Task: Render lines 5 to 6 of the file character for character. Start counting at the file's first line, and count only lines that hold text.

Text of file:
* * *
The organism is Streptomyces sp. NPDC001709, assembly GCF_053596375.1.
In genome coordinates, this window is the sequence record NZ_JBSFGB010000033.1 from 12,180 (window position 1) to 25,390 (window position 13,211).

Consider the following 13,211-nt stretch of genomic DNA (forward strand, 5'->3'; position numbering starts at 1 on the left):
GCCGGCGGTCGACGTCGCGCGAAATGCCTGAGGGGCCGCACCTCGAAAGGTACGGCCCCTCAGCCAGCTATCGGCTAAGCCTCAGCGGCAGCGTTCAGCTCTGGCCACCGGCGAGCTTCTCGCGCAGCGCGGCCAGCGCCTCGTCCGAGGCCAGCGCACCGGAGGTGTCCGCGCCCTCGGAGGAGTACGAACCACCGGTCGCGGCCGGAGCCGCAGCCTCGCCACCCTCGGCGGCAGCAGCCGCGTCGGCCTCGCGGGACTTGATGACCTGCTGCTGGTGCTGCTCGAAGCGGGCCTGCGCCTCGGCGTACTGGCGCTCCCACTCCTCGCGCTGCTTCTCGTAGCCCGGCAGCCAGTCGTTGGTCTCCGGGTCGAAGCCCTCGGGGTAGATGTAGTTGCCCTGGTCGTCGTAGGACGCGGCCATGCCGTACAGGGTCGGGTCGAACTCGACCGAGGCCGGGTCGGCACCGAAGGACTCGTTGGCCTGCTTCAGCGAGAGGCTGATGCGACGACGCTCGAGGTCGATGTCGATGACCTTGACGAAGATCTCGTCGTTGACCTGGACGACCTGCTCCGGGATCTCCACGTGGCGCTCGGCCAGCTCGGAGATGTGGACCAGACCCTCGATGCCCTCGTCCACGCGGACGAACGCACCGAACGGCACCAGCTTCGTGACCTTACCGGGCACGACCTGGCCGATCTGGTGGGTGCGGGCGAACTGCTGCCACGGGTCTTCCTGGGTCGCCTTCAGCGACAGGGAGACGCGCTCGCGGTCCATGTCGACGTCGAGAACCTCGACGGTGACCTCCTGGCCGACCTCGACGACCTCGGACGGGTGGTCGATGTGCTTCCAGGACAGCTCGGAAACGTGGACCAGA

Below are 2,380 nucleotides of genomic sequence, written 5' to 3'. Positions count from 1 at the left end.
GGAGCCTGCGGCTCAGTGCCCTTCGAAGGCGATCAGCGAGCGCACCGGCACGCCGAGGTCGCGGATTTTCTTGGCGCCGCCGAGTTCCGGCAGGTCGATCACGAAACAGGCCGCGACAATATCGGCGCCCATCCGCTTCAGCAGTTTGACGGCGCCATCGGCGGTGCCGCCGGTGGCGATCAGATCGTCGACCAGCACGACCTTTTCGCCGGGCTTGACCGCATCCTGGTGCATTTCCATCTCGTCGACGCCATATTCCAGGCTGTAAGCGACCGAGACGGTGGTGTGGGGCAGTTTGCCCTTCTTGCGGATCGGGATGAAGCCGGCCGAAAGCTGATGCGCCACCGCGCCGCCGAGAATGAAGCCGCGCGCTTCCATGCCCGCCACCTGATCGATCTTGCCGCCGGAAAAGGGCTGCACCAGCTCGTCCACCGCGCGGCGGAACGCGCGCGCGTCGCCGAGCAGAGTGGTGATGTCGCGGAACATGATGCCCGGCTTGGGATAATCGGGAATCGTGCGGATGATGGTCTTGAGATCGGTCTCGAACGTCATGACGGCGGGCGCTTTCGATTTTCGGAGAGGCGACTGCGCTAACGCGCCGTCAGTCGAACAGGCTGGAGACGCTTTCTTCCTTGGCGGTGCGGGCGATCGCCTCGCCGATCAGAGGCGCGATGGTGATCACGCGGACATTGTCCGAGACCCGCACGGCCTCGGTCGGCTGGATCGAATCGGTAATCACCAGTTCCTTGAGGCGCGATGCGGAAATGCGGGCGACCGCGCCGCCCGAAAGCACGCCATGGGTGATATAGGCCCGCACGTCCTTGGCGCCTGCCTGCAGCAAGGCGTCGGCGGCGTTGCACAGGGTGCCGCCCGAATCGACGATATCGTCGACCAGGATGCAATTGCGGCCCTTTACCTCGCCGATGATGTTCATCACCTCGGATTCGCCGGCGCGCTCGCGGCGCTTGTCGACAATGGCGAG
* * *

Below are 2,380 nucleotides of genomic sequence, written 5' to 3'. Positions count from 1 at the left end.
GGAGCCTGCGGCTCAGTGCCCTTCGAAGGCGATCAGCGAGCGCACCGGCACGCCGAGGTCGCGGATTTTCTTGGCGCCGCCGAGTTCCGGCAGGTCGATCACGAAACAGGCCGCGACAATATCGGCGCCCATCCGCTTCAGCAGTTTGACGGCGCCATCGGCGGTGCCGCCGGTGGCGATCAGATCGTCGACCAGCACGACCTTTTCGCCGGGCTTGACCGCATCCTGGTGCATTTCCATCTCGTCGACGCCATATTCCAGGCTGTAAGCGACCGAGACGGTGGTGTGGGGCAGTTTGCCCTTCTTGCGGATCGGGATGAAGCCGGCCGAAAGCTGATGCGCCACCGCGCCGCCGAGAATGAAGCCGCGCGCTTCCATGCCCGCCACCTGATCGATCTTGCCGCCGGAAAAGGGCTGCACCAGCTCGTCCACCGCGCGGCGGAACGCGCGCGCGTCGCCGAGCAGAGTGGTGATGTCGCGGAACATGATGCCCGGCTTGGGATAATCGGGAATCGTGCGGATGATGGTCTTGAGATCGGTCTCGAACGTCATGACGGCGGGCGCTTTCGATTTTCGGAGAGGCGACTGCGCTAACGCGCCGTCAGTCGAACAGGCTGGAGACGCTTTCTTCCTTGGCGGTGCGGGCGATCGCCTCGCCGATCAGAGGCGCGATGGTGATCACGCGGACATTGTCCGAGACCCGCACGGCCTCGGTCGGCTGGATCGAATCGGTAATCACCAGTTCCTTGAGGCGCGATGCGGAAATGCGGGCGACCGCGCCGCCCGAAAGCACGCCATGGGTGATATAGGCCCGCACGTCCTTGGCGCCTGCCTGCAGCAAGGCGTCGGCGGCGTTGCACAGGGTGCCGCCCGAATCGACGATATCGTCGACCAGGATGCAATTGCGGCCCTTTACCTCGCCGATGATGTTCATCACCTCGGATTCGCCGGCGCGCTCGCGGCGCTTGTCGACAATGGCGAG